The last photograph below is another photograph from Dasgupta from the same series as his other image shown here. This photograph shows a frame within a frame within a frame. Once again Dasgupta has photographed a mirror on the wall. Like the earlier photograph, the first frame is created by the edges of the photograph, the second frame is created by the frame of the picture. The third frame is in the mirrors reflection and it is a doorway. In the doorway stands a figure. Ultimately, Dasgupta wants the viewer to look through the vast space contained in the photograph to see the figure in the doorway.

Prabuddha Dasgupta, using mirror to create a frrame within the photographic frame

Prabuddha Dasgupta, The Edge of Faith project, a simple frame within a frame

Subrata Biswas using two frames within a frame

Subrata Biswas, Elephant in the Room project, two frames within a frame

Pankaj Dutta, example of framing

Pankaj Dutta, The Vanishing Island project, a non-traditional frame within a frame

photo by Prabuddha Dasgupta, reflection in a mirror

Prabuddha Dasgupta, The Edge of Faith project, a frame within a frame within a frame

Lastly, a photographer can use elements within the frame to partially frame a subject. Occasionally photographers will frame something in the photograph partially with foliage or other objects. This is one of my favorite ways to use framing in a photograph. Below are several examples across time.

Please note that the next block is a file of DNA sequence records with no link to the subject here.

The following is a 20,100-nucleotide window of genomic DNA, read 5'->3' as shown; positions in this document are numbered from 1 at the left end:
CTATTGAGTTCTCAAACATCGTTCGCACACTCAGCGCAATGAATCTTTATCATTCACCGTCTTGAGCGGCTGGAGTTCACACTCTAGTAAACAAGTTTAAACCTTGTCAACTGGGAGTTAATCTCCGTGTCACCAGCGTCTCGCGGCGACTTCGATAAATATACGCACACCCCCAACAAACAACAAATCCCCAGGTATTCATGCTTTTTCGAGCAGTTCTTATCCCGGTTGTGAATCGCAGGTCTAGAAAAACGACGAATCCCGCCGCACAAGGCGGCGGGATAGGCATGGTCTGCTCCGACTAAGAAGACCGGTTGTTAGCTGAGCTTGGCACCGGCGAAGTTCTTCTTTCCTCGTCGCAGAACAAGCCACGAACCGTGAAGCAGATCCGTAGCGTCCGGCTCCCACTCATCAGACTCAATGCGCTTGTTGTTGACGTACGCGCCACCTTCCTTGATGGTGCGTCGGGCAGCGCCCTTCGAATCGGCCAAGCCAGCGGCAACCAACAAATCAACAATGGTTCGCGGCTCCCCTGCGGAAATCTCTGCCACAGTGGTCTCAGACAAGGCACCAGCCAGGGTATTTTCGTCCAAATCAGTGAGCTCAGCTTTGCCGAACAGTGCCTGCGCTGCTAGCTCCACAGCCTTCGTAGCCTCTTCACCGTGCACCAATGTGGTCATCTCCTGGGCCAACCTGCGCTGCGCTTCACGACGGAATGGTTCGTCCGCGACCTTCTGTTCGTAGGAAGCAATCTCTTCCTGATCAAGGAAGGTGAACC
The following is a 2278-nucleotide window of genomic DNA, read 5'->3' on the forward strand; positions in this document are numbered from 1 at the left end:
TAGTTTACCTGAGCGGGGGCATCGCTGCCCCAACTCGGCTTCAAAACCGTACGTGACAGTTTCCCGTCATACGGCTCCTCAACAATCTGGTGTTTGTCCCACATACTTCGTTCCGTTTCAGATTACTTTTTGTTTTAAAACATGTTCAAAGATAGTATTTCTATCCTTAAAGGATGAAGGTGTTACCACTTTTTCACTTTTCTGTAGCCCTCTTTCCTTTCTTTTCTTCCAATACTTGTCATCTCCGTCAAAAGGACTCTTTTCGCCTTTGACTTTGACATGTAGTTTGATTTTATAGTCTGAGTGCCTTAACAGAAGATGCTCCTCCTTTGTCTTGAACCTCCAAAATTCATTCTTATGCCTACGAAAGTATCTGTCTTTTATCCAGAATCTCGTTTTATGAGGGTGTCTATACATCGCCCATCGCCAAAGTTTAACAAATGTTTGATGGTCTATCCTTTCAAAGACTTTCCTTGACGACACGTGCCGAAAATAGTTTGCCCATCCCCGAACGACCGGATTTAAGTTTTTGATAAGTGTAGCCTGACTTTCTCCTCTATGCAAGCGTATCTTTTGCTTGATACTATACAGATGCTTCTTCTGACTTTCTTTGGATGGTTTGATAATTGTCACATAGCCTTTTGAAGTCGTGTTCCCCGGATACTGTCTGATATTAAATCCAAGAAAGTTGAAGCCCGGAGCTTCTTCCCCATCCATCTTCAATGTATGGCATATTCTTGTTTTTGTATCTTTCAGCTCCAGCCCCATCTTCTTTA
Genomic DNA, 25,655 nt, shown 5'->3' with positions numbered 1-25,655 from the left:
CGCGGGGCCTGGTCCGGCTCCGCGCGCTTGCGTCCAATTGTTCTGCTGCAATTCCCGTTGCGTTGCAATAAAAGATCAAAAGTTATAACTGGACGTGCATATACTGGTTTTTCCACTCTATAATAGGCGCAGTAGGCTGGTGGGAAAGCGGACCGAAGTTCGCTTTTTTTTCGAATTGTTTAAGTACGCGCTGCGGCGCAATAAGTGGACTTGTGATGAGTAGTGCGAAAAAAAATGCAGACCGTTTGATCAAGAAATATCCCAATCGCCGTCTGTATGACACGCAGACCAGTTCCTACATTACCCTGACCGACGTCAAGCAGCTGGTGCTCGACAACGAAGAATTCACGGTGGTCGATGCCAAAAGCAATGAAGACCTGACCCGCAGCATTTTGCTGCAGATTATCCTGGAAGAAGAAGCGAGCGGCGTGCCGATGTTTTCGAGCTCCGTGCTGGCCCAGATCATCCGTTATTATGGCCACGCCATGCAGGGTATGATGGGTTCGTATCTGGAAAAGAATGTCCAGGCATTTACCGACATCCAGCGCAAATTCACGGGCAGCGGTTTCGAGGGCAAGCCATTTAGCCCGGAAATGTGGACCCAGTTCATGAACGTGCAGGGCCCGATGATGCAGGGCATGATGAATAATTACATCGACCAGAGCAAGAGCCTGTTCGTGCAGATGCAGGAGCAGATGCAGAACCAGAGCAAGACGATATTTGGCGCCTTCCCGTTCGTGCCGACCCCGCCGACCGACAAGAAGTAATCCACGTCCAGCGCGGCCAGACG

If you have any questions about frame or you want me to look at the way you are framing and using different framing techniques in your photographs feel free to send them to me at

Bibi Ka Makbara framed by plants, Aurangabad, Maharashtra, India

Bibi Ka Maqbara, framed by foliage, 2009

The Shore Temple, Mamallapuram, Tamil Nadu, India

Shore Temple, framed by foliage, 2017

Taj Mahal framed by tree, Agra, Uttar Pradesh, India

Taj Mahal, framed by foliage, 2016

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By |2018-10-10T13:02:06-05:00June 20th, 2017|photo/photo history vocabulary|0 Comments

About the Author:

Betsy Williamson is an assistant professor of art in the state of New Mexico. Before coming to New Mexico for this job she was an adjunct professor throughout Dallas/Fort Worth, Texas, teaching photography and art appreciation. Between September 2015 and May 2017, she took a break from teaching to pursue art, research and life in India. Now she is back to teaching and part-timing it in India.